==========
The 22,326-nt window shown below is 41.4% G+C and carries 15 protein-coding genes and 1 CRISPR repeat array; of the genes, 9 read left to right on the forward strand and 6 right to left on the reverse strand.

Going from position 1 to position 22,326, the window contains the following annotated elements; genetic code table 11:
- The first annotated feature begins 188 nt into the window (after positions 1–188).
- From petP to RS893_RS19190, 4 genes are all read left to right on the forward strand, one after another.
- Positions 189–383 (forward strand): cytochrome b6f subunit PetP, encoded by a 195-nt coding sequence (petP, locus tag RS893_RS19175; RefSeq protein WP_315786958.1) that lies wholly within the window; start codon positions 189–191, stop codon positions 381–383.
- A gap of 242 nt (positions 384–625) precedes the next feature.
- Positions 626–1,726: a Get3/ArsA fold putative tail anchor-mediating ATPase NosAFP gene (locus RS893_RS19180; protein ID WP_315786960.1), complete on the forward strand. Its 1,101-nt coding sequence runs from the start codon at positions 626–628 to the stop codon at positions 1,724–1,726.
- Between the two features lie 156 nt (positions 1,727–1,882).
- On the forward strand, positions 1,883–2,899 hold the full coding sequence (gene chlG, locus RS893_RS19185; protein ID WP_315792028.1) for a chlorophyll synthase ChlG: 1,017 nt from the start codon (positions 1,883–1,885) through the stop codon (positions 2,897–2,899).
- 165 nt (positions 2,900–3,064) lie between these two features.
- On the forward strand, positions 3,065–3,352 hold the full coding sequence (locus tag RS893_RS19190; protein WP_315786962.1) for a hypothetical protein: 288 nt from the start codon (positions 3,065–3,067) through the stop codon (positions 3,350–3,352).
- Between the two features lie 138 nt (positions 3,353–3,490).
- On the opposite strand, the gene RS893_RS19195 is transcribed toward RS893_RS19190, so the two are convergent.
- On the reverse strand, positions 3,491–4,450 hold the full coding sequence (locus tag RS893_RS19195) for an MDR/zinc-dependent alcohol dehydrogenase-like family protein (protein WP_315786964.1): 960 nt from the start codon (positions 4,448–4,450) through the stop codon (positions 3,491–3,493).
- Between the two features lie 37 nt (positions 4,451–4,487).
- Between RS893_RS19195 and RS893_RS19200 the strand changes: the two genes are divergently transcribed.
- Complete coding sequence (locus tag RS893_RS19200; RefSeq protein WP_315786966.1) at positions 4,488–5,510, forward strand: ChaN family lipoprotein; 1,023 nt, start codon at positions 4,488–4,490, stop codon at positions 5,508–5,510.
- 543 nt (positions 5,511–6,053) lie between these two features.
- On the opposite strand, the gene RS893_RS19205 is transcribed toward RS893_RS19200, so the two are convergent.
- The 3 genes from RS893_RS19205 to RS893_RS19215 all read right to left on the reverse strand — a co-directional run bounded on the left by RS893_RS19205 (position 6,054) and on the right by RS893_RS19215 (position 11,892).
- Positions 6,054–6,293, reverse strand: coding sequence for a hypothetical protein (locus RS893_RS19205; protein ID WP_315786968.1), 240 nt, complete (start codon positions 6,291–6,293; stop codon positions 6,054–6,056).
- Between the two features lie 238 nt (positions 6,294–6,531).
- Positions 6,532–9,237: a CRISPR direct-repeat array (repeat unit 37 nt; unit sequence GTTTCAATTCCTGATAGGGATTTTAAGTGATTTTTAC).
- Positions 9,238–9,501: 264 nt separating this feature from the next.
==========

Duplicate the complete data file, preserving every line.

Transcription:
The 22,326-nt window shown below is 41.4% G+C and carries 15 protein-coding genes and 1 CRISPR repeat array; of the genes, 9 read left to right on the forward strand and 6 right to left on the reverse strand.

Going from position 1 to position 22,326, the window contains the following annotated elements; genetic code table 11:
- The first annotated feature begins 188 nt into the window (after positions 1–188).
- From petP to RS893_RS19190, 4 genes are all read left to right on the forward strand, one after another.
- Positions 189–383 (forward strand): cytochrome b6f subunit PetP, encoded by a 195-nt coding sequence (petP, locus tag RS893_RS19175; RefSeq protein WP_315786958.1) that lies wholly within the window; start codon positions 189–191, stop codon positions 381–383.
- A gap of 242 nt (positions 384–625) precedes the next feature.
- Positions 626–1,726: a Get3/ArsA fold putative tail anchor-mediating ATPase NosAFP gene (locus RS893_RS19180; protein ID WP_315786960.1), complete on the forward strand. Its 1,101-nt coding sequence runs from the start codon at positions 626–628 to the stop codon at positions 1,724–1,726.
- Between the two features lie 156 nt (positions 1,727–1,882).
- On the forward strand, positions 1,883–2,899 hold the full coding sequence (gene chlG, locus RS893_RS19185; protein ID WP_315792028.1) for a chlorophyll synthase ChlG: 1,017 nt from the start codon (positions 1,883–1,885) through the stop codon (positions 2,897–2,899).
- 165 nt (positions 2,900–3,064) lie between these two features.
- On the forward strand, positions 3,065–3,352 hold the full coding sequence (locus tag RS893_RS19190; protein WP_315786962.1) for a hypothetical protein: 288 nt from the start codon (positions 3,065–3,067) through the stop codon (positions 3,350–3,352).
- Between the two features lie 138 nt (positions 3,353–3,490).
- On the opposite strand, the gene RS893_RS19195 is transcribed toward RS893_RS19190, so the two are convergent.
- On the reverse strand, positions 3,491–4,450 hold the full coding sequence (locus tag RS893_RS19195) for an MDR/zinc-dependent alcohol dehydrogenase-like family protein (protein WP_315786964.1): 960 nt from the start codon (positions 4,448–4,450) through the stop codon (positions 3,491–3,493).
- Between the two features lie 37 nt (positions 4,451–4,487).
- Between RS893_RS19195 and RS893_RS19200 the strand changes: the two genes are divergently transcribed.
- Complete coding sequence (locus tag RS893_RS19200; RefSeq protein WP_315786966.1) at positions 4,488–5,510, forward strand: ChaN family lipoprotein; 1,023 nt, start codon at positions 4,488–4,490, stop codon at positions 5,508–5,510.
- 543 nt (positions 5,511–6,053) lie between these two features.
- On the opposite strand, the gene RS893_RS19205 is transcribed toward RS893_RS19200, so the two are convergent.
- The 3 genes from RS893_RS19205 to RS893_RS19215 all read right to left on the reverse strand — a co-directional run bounded on the left by RS893_RS19205 (position 6,054) and on the right by RS893_RS19215 (position 11,892).
- Positions 6,054–6,293, reverse strand: coding sequence for a hypothetical protein (locus RS893_RS19205; protein ID WP_315786968.1), 240 nt, complete (start codon positions 6,291–6,293; stop codon positions 6,054–6,056).
- Between the two features lie 238 nt (positions 6,294–6,531).
- Positions 6,532–9,237: a CRISPR direct-repeat array (repeat unit 37 nt; unit sequence GTTTCAATTCCTGATAGGGATTTTAAGTGATTTTTAC).
- Positions 9,238–9,501: 264 nt separating this feature from the next.